Aerial drones have become indispensable in many applications, such as agriculture, real estate, and cinematography. Yet, as widely adopted as they already are, drones still have almost unlimited potential. Additional uses can include delivery, inspection, search and rescue, monitoring, mapping, and more.
In fact, the global commercial drone market was valued at $2.7 billion in 2020, according to Allied Market Research in a February 2022 report, and is projected to reach $21.69 billion by 2030, which would be a CAGR of 23.7%.
Fundamental to drone utility is sensor technology. Drones benefit from a wide range of sensors just for their own flight and navigation. Their ancillary capabilities depend on sensors, including camera, motion detectors, heat sensors, and so on.
Eyes in the Sky
The popularity of aerial drones is based significantly on their ability to loft cameras. Manufacturers are still churning out models designed to allow users to attach a smartphone or a discrete video camera, but drones with built-in cameras are becoming more common.
There are many visual-based tasks for which drones could be used. For example, inspecting the structural integrity of structures that are hard for humans to physically reach—bridge trusses, remote pipelines, and communications towers, for example.
There are many imaging sensors that can be built into, or mounted, on drones to achieve a wide range of goals. Optical sensors that detect the visible light spectrum capture still images and video, infrared sensors detect heat patterns, and radars and LiDARs are useful in mapping terrain.
Some examples of combining imaging sensors include:
- Examining the structural integrity of both engineered and natural structures
- Tracking livestock
- Measuring aridity or water saturation in a geographic area
- Evaluating crop health
- Detecting and tracking forest fires
- Aiding in search and rescue operations
As a practical matter, these sensors are often attached to drones, rather than being built in, but that doesn’t undermine the value of com films, or to one day detect a hairline crack in a bridge or a loose connector in a wireline, depends on holding sufficiently still in flight regardless of environmental conditions.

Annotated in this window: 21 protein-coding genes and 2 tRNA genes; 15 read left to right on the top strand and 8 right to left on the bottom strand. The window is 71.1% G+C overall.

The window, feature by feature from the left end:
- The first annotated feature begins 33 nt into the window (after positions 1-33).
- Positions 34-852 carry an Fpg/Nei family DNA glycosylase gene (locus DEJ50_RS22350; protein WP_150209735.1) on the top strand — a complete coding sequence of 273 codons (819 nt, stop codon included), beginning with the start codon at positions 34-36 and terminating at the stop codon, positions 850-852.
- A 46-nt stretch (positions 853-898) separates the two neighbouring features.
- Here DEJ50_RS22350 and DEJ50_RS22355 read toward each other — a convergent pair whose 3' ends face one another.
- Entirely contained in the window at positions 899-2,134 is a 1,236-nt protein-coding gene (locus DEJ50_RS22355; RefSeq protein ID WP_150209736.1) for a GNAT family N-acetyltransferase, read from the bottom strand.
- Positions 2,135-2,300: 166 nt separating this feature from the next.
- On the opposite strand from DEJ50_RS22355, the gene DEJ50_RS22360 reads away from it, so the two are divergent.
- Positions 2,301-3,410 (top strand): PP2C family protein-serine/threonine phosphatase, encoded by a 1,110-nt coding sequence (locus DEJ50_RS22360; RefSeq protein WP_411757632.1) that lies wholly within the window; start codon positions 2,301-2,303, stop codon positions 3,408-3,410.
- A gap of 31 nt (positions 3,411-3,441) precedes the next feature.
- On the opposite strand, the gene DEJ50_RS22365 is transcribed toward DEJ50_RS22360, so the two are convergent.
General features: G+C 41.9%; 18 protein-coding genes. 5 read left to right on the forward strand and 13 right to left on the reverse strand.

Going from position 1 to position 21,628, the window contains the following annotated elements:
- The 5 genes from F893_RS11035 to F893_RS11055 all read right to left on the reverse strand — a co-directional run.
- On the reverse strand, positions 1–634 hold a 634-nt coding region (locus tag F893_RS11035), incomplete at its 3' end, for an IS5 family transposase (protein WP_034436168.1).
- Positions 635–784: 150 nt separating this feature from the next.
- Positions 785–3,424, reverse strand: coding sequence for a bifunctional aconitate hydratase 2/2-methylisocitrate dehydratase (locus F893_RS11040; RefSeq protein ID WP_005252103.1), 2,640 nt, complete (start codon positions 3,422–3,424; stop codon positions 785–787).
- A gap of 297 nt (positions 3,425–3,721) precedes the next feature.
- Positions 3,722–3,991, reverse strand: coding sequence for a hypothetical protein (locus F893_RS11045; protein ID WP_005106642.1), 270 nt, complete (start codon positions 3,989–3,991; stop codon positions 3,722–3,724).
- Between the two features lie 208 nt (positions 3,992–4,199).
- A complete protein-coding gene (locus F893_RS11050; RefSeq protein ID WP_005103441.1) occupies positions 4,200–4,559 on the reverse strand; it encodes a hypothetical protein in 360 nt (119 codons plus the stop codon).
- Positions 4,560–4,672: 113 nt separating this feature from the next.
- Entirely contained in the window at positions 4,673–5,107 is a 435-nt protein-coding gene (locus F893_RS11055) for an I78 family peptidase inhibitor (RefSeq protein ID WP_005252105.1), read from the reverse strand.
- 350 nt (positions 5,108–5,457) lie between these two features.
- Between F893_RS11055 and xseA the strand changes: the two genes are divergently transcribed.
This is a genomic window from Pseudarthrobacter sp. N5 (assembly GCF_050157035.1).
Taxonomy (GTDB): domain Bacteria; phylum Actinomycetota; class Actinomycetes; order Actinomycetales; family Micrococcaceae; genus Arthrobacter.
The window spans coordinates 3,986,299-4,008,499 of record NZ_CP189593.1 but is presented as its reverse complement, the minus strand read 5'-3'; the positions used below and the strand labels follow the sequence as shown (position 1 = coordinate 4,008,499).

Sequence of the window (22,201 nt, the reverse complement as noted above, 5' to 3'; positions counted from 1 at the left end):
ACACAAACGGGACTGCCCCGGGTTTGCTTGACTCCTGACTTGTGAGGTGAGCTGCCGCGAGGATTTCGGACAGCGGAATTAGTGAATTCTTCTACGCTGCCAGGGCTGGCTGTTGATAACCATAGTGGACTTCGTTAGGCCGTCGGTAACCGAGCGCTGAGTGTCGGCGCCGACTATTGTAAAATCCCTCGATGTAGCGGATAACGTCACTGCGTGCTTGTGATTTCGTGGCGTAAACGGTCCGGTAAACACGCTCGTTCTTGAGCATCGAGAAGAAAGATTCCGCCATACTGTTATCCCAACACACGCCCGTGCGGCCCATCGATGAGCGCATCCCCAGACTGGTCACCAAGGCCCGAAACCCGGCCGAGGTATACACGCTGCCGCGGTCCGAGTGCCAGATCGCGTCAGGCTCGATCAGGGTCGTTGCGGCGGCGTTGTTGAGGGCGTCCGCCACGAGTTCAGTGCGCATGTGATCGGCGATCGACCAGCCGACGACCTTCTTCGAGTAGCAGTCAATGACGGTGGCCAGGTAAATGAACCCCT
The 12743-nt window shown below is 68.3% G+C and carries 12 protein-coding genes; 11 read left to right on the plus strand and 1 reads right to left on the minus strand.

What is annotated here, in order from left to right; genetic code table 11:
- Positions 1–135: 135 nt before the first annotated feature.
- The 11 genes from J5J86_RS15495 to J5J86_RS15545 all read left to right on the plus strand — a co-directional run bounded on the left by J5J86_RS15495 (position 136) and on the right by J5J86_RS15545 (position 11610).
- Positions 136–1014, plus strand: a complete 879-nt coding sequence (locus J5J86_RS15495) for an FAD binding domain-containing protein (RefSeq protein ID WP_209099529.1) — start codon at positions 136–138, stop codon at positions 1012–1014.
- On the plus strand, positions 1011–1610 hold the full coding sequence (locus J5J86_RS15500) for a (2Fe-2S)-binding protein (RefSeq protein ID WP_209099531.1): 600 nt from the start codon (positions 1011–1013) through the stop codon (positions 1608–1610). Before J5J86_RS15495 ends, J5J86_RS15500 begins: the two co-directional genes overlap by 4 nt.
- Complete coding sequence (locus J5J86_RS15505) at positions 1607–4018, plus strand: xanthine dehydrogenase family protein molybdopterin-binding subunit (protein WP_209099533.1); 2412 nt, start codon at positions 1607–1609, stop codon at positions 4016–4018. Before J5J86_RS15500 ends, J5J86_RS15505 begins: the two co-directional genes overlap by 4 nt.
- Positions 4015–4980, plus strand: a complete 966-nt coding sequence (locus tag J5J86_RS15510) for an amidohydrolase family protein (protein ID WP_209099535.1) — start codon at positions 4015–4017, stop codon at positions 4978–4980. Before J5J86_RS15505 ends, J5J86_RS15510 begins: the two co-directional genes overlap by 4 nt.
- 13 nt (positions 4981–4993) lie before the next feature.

Keeping Cameras Steady
The ability to use a drone for overhead shots in feature films, or to one day detect a hairline crack in a bridge or a loose connector in a wireline, depends on holding sufficiently still in flight regardless of environmental conditions.
The ability to hold steady sounds like one performance capability, but it’s actually two: image stabilization for the cameras themselves and holding the drone steady in flight. Each capability relies on a different set of sensors.
Electronic image stabilization (EIS) and optical image stabilization (OIS) sensors were developed to improve camera performance in smart phones by compensating for movement, jostling, and vibration. Originally employed in smartphones, these stabilizing technologies are now being incorporated in other devices to help keep video imagery steady, including drones.
EIS compensates for motion in software using IMU (inertial measurement unit) sensor data; the approach is to capture image data from the sensors and then apply software techniques to compensate for any distortions caused by the imaging sensor being moved. OIS compensates for motion in the hardware; the approach is to analyze the motion experienced by the optical sensor then physically manipulate the camera to compensate for the motion. These techniques can be used in tandem.
OIS/EIS data can also be used for flight stability in drones that use optical sensors for vision-based localization and obstacle avoidance.
Sensors for Drone Operation
Modern drones impress with how smoothly some of them can fly—just think of all the long, steady aerial tracking shots that have become common in movies and television shows.
Precision flight in drones is dependrpdent largely on IMUs. IMUs typically combine a three-axis accelerometer and a three-axis gyroscope to provide drones with the data necessary to maintain stable flight.